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J Am Geriatr Soc. 1997 Nov;45(11):1339-44.

What is wrong with end-of-life care? Opinions of bereaved family members.

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  • 1Division of General Medicine, University of North Carolina, Chapel Hill 27599-7110, USA.

Abstract

OBJECTIVE:

To describe family perceptions of care at the end of life.

METHODS:

In a representative sample of older people who died from chronic diseases, family members were interviewed about satisfaction with treatment intensity, decision-making, and symptom relief in the last month of life, and gave suggestions to improve care.

RESULTS:

Interviews were completed with 461 family members, 80% of those contacted. They reported that 9% of decedents received CPR, 11% ventilator support, and 24% intensive care during their last month of life. Family members could not recall a discussion of treatment decisions in 23% of cases. Presence or absence of a living will did not affect the likelihood of no discussion (22% vs 24%, P = .85). Family informants desired more treatment to sustain life in 8% of deaths. They or the decedent wanted treatments doctors did not recommend in 6% of deaths but refused recommended therapies in 18% of deaths. They believed more care to relieve pain or other symptoms was indicated in 18% of deaths. Asked to make positive or negative comments about any aspect of terminal care, 91% of comments on hospice were positive. Nursing home care received the smallest proportion of positive comments (51%). Family members recommendations to improve end of life care emphasized better communication (44%), greater access to physicians' time (17%), and better pain management (10%).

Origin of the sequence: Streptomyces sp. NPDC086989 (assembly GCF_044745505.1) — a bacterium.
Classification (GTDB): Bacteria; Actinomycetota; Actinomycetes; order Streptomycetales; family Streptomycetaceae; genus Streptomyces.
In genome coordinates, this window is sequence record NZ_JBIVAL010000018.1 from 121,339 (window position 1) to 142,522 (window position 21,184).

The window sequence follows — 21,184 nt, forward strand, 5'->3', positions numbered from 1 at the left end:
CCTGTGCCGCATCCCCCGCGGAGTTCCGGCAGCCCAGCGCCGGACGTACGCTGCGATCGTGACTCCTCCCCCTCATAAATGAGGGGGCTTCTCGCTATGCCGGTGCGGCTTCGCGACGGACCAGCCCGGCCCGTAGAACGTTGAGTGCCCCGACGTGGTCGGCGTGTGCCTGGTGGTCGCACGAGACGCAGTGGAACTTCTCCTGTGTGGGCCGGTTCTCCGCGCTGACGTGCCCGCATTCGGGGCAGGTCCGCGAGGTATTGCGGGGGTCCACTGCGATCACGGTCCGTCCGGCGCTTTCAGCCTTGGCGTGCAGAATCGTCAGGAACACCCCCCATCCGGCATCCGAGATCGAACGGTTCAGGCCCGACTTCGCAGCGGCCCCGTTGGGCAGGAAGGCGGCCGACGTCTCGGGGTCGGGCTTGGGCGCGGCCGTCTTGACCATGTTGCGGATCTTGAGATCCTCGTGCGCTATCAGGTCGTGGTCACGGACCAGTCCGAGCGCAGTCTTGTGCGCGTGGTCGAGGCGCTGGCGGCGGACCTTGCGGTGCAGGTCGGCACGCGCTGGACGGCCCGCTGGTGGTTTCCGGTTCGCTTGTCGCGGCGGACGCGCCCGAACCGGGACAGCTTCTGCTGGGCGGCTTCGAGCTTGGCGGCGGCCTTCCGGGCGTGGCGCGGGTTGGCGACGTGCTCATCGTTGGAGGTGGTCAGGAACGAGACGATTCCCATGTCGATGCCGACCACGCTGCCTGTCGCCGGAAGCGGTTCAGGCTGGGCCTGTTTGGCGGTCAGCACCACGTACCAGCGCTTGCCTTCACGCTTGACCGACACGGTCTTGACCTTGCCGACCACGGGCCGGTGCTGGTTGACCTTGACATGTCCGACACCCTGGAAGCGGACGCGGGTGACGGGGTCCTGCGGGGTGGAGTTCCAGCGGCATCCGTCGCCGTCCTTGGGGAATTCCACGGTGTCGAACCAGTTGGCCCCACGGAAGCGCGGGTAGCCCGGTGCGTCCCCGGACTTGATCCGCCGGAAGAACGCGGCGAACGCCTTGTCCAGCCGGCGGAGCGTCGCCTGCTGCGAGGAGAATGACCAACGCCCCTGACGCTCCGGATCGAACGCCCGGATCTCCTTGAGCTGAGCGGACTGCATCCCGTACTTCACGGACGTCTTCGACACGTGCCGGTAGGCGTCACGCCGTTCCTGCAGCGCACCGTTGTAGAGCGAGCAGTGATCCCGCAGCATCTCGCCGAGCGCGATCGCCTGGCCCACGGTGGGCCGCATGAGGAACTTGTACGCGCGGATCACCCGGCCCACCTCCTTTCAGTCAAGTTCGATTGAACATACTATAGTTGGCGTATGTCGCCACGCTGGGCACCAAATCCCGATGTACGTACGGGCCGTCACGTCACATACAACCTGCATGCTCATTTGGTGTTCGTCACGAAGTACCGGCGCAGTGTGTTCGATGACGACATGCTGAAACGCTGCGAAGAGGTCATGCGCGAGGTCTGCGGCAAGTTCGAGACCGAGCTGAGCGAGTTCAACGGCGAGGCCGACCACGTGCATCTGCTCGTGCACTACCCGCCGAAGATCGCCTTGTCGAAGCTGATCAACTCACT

CONCLUSION:

Bereaved family members are generally satisfied with life-sustaining treatment decisions. Their primary concerns are failures in communication and pain control. Discussions that focus on specific treatment decisions may not satisfy the real needs of dying patients and their families.

PMID:
9361659
[PubMed - indexed for MEDLINE]
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